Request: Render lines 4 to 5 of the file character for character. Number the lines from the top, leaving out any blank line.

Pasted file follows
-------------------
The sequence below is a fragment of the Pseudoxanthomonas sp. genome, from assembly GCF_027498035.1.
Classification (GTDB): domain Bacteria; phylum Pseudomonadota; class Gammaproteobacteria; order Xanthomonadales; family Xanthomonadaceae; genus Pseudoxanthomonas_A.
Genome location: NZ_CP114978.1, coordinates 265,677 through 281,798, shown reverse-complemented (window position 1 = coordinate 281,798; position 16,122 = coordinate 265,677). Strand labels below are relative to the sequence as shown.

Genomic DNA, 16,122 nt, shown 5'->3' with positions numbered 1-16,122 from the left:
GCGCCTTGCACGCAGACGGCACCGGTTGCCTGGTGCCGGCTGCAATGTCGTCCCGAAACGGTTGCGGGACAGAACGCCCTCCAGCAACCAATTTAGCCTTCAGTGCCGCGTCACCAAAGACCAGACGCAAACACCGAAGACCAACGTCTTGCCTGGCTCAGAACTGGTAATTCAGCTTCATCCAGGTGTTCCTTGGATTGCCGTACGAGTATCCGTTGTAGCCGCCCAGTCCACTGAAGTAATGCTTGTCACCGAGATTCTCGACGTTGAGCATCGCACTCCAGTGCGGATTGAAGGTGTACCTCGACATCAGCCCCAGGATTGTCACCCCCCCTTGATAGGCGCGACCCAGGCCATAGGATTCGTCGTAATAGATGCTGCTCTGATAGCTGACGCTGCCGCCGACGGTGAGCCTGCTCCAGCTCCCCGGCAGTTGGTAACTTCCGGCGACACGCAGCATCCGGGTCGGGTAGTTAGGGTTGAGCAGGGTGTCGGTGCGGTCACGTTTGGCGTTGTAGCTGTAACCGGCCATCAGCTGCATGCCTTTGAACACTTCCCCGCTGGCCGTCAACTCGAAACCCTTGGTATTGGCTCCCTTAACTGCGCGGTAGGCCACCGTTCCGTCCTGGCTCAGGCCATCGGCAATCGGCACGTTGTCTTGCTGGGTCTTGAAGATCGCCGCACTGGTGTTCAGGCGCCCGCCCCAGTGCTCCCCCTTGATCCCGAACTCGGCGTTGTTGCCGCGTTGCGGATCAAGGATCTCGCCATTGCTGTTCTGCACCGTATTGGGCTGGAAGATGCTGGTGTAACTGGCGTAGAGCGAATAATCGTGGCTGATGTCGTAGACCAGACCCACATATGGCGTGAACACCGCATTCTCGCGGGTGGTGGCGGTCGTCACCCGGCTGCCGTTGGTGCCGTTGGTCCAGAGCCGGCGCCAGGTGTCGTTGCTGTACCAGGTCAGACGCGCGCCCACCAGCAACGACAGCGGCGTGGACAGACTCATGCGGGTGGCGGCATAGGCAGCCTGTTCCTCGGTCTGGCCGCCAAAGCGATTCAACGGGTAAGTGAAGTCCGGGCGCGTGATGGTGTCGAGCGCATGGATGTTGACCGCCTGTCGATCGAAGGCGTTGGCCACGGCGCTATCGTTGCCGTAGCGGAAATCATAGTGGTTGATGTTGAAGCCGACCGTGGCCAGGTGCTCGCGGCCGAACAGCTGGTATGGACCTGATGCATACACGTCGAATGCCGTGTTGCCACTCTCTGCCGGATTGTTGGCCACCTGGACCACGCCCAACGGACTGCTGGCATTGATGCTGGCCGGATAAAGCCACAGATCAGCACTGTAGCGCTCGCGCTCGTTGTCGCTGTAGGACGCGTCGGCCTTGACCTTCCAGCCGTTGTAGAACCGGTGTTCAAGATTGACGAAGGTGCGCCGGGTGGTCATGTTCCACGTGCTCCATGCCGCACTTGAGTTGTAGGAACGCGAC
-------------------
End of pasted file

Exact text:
Genomic DNA, 16,122 nt, shown 5'->3' with positions numbered 1-16,122 from the left:
GCGCCTTGCACGCAGACGGCACCGGTTGCCTGGTGCCGGCTGCAATGTCGTCCCGAAACGGTTGCGGGACAGAACGCCCTCCAGCAACCAATTTAGCCTTCAGTGCCGCGTCACCAAAGACCAGACGCAAACACCGAAGACCAACGTCTTGCCTGGCTCAGAACTGGTAATTCAGCTTCATCCAGGTGTTCCTTGGATTGCCGTACGAGTATCCGTTGTAGCCGCCCAGTCCACTGAAGTAATGCTTGTCACCGAGATTCTCGACGTTGAGCATCGCACTCCAGTGCGGATTGAAGGTGTACCTCGACATCAGCCCCAGGATTGTCACCCCCCCTTGATAGGCGCGACCCAGGCCATAGGATTCGTCGTAATAGATGCTGCTCTGATAGCTGACGCTGCCGCCGACGGTGAGCCTGCTCCAGCTCCCCGGCAGTTGGTAACTTCCGGCGACACGCAGCATCCGGGTCGGGTAGTTAGGGTTGAGCAGGGTGTCGGTGCGGTCACGTTTGGCGTTGTAGCTGTAACCGGCCATCAGCTGCATGCCTTTGAACACTTCCCCGCTGGCCGTCAACTCGAAACCCTTGGTATTGGCTCCCTTAACTGCGCGGTAGGCCACCGTTCCGTCCTGGCTCAGGCCATCGGCAATCGGCACGTTGTCTTGCTGGGTCTTGAAGATCGCCGCACTGGTGTTCAGGCGCCCGCCCCAGTGCTCCCCCTTGATCCCGAACTCGGCGTTGTTGCCGCGTTGCGGATCAAGGATCTCGCCATTGCTGTTCTGCACCGTATTGGGCTGGAAGATGCTGGTGTAACTGGCGTAGAGCGAATAATCGTGGCTGATGTCGTAGACCAGACCCACATATGGCGTGAACACCGCATTCTCGCGGGTGGTGGCGGTCGTCACCCGGCTGCCGTTGGTGCCGTTGGTCCAGAGCCGGCGCCAGGTGTCGTTGCTGTACCAGGTCAGACGCGCGCCCACCAGCAACGACAGCGGCGTGGACAGACTCATGCGGGTGGCGGCATAGGCAGCCTGTTCCTCGGTCTGGCCGCCAAAGCGATTCAACGGGTAAGTGAAGTCCGGGCGCGTGATGGTGTCGAGCGCATGGATGTTGACCGCCTGTCGATCGAAGGCGTTGGCCACGGCGCTATCGTTGCCGTAGCGGAAATCATAGTGGTTGATGTTGAAGCCGACCGTGGCCAGGTGCTCGCGGCCGAACAGCTGGTATGGACCTGATGCATACACGTCGAATGCCGTGTTGCCACTCTCTGCCGGATTGTTGGCCACCTGGACCACGCCCAACGGACTGCTGGCATTGATGCTGGCCGGATAAAGCCACAGATCAGCACTGTAGCGCTCGCGCTCGTTGTCGCTGTAGGACGCGTCGGCCTTGACCTTCCAGCCGTTGTAGAACCGGTGTTCAAGATTGACGAAGGTGCGCCGGGTGGTCATGTTCCACGTGCTCCATGCCGCACTTGAGTTGTAGGAACGCGAC